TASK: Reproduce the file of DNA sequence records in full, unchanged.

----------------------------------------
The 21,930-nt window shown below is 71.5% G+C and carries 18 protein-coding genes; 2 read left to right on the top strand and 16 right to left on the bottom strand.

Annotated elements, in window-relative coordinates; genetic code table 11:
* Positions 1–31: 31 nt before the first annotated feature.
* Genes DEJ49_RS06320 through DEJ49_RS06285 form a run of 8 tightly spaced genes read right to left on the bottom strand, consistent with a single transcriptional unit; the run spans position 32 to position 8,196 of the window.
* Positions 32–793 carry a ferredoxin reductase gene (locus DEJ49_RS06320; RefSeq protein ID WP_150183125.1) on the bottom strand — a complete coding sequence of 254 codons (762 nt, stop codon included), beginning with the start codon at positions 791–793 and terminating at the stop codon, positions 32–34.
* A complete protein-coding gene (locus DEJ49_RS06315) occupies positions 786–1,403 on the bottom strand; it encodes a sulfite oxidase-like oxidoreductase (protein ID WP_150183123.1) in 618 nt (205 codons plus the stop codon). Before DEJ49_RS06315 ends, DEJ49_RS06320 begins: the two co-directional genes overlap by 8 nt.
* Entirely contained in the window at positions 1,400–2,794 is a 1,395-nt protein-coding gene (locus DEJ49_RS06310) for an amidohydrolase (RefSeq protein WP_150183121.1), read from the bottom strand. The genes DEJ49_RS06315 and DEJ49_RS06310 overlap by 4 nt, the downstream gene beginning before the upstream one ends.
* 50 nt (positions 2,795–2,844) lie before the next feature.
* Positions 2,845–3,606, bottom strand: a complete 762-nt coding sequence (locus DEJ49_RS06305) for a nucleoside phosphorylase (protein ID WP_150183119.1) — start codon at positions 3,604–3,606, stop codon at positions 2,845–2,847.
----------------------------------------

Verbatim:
The 21,930-nt window shown below is 71.5% G+C and carries 18 protein-coding genes; 2 read left to right on the top strand and 16 right to left on the bottom strand.

Annotated elements, in window-relative coordinates; genetic code table 11:
* Positions 1–31: 31 nt before the first annotated feature.
* Genes DEJ49_RS06320 through DEJ49_RS06285 form a run of 8 tightly spaced genes read right to left on the bottom strand, consistent with a single transcriptional unit; the run spans position 32 to position 8,196 of the window.
* Positions 32–793 carry a ferredoxin reductase gene (locus DEJ49_RS06320; RefSeq protein ID WP_150183125.1) on the bottom strand — a complete coding sequence of 254 codons (762 nt, stop codon included), beginning with the start codon at positions 791–793 and terminating at the stop codon, positions 32–34.
* A complete protein-coding gene (locus DEJ49_RS06315) occupies positions 786–1,403 on the bottom strand; it encodes a sulfite oxidase-like oxidoreductase (protein ID WP_150183123.1) in 618 nt (205 codons plus the stop codon). Before DEJ49_RS06315 ends, DEJ49_RS06320 begins: the two co-directional genes overlap by 8 nt.
* Entirely contained in the window at positions 1,400–2,794 is a 1,395-nt protein-coding gene (locus DEJ49_RS06310) for an amidohydrolase (RefSeq protein WP_150183121.1), read from the bottom strand. The genes DEJ49_RS06315 and DEJ49_RS06310 overlap by 4 nt, the downstream gene beginning before the upstream one ends.
* 50 nt (positions 2,795–2,844) lie before the next feature.
* Positions 2,845–3,606, bottom strand: a complete 762-nt coding sequence (locus DEJ49_RS06305) for a nucleoside phosphorylase (protein ID WP_150183119.1) — start codon at positions 3,604–3,606, stop codon at positions 2,845–2,847.